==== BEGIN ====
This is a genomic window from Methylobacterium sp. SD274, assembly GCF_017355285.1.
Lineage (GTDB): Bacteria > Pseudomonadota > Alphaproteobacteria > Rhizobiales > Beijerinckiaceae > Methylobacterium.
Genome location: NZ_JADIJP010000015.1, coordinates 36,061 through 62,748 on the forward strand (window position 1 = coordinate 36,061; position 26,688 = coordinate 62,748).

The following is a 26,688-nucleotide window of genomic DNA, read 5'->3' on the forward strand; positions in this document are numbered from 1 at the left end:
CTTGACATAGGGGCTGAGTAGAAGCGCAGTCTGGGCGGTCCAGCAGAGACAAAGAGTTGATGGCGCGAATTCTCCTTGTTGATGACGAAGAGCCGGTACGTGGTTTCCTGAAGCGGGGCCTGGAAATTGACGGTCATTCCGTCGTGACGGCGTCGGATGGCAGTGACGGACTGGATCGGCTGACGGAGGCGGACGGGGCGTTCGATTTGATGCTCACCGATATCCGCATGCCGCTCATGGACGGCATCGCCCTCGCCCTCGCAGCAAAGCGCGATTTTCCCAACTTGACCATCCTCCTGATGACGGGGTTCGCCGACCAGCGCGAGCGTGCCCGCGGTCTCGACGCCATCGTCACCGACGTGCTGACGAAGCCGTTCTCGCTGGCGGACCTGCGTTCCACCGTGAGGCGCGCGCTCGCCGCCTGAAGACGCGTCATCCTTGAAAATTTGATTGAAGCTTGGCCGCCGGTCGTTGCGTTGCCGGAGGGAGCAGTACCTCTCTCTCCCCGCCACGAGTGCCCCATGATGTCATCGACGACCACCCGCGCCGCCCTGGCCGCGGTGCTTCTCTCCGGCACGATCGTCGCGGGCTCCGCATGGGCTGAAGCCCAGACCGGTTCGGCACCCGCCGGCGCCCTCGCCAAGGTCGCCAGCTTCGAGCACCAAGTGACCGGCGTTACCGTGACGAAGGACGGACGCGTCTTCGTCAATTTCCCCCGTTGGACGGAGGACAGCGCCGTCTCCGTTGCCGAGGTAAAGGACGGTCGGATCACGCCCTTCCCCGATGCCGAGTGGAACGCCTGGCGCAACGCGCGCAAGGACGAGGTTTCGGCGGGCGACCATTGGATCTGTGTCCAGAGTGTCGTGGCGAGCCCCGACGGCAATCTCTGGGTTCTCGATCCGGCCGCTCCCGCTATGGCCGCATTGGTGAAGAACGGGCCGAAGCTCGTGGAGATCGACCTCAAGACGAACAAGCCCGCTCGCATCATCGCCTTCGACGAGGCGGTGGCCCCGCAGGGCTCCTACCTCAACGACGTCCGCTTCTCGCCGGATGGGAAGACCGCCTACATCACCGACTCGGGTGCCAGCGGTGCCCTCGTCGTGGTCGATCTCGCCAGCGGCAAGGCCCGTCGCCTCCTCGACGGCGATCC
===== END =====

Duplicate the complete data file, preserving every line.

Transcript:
This is a genomic window from Methylobacterium sp. SD274, assembly GCF_017355285.1.
Lineage (GTDB): Bacteria > Pseudomonadota > Alphaproteobacteria > Rhizobiales > Beijerinckiaceae > Methylobacterium.
Genome location: NZ_JADIJP010000015.1, coordinates 36,061 through 62,748 on the forward strand (window position 1 = coordinate 36,061; position 26,688 = coordinate 62,748).

The following is a 26,688-nucleotide window of genomic DNA, read 5'->3' on the forward strand; positions in this document are numbered from 1 at the left end:
CTTGACATAGGGGCTGAGTAGAAGCGCAGTCTGGGCGGTCCAGCAGAGACAAAGAGTTGATGGCGCGAATTCTCCTTGTTGATGACGAAGAGCCGGTACGTGGTTTCCTGAAGCGGGGCCTGGAAATTGACGGTCATTCCGTCGTGACGGCGTCGGATGGCAGTGACGGACTGGATCGGCTGACGGAGGCGGACGGGGCGTTCGATTTGATGCTCACCGATATCCGCATGCCGCTCATGGACGGCATCGCCCTCGCCCTCGCAGCAAAGCGCGATTTTCCCAACTTGACCATCCTCCTGATGACGGGGTTCGCCGACCAGCGCGAGCGTGCCCGCGGTCTCGACGCCATCGTCACCGACGTGCTGACGAAGCCGTTCTCGCTGGCGGACCTGCGTTCCACCGTGAGGCGCGCGCTCGCCGCCTGAAGACGCGTCATCCTTGAAAATTTGATTGAAGCTTGGCCGCCGGTCGTTGCGTTGCCGGAGGGAGCAGTACCTCTCTCTCCCCGCCACGAGTGCCCCATGATGTCATCGACGACCACCCGCGCCGCCCTGGCCGCGGTGCTTCTCTCCGGCACGATCGTCGCGGGCTCCGCATGGGCTGAAGCCCAGACCGGTTCGGCACCCGCCGGCGCCCTCGCCAAGGTCGCCAGCTTCGAGCACCAAGTGACCGGCGTTACCGTGACGAAGGACGGACGCGTCTTCGTCAATTTCCCCCGTTGGACGGAGGACAGCGCCGTCTCCGTTGCCGAGGTAAAGGACGGTCGGATCACGCCCTTCCCCGATGCCGAGTGGAACGCCTGGCGCAACGCGCGCAAGGACGAGGTTTCGGCGGGCGACCATTGGATCTGTGTCCAGAGTGTCGTGGCGAGCCCCGACGGCAATCTCTGGGTTCTCGATCCGGCCGCTCCCGCTATGGCCGCATTGGTGAAGAACGGGCCGAAGCTCGTGGAGATCGACCTCAAGACGAACAAGCCCGCTCGCATCATCGCCTTCGACGAGGCGGTGGCCCCGCAGGGCTCCTACCTCAACGACGTCCGCTTCTCGCCGGATGGGAAGACCGCCTACATCACCGACTCGGGTGCCAGCGGTGCCCTCGTCGTGGTCGATCTCGCCAGCGGCAAGGCCCGTCGCCTCCTCGACGGCGATCC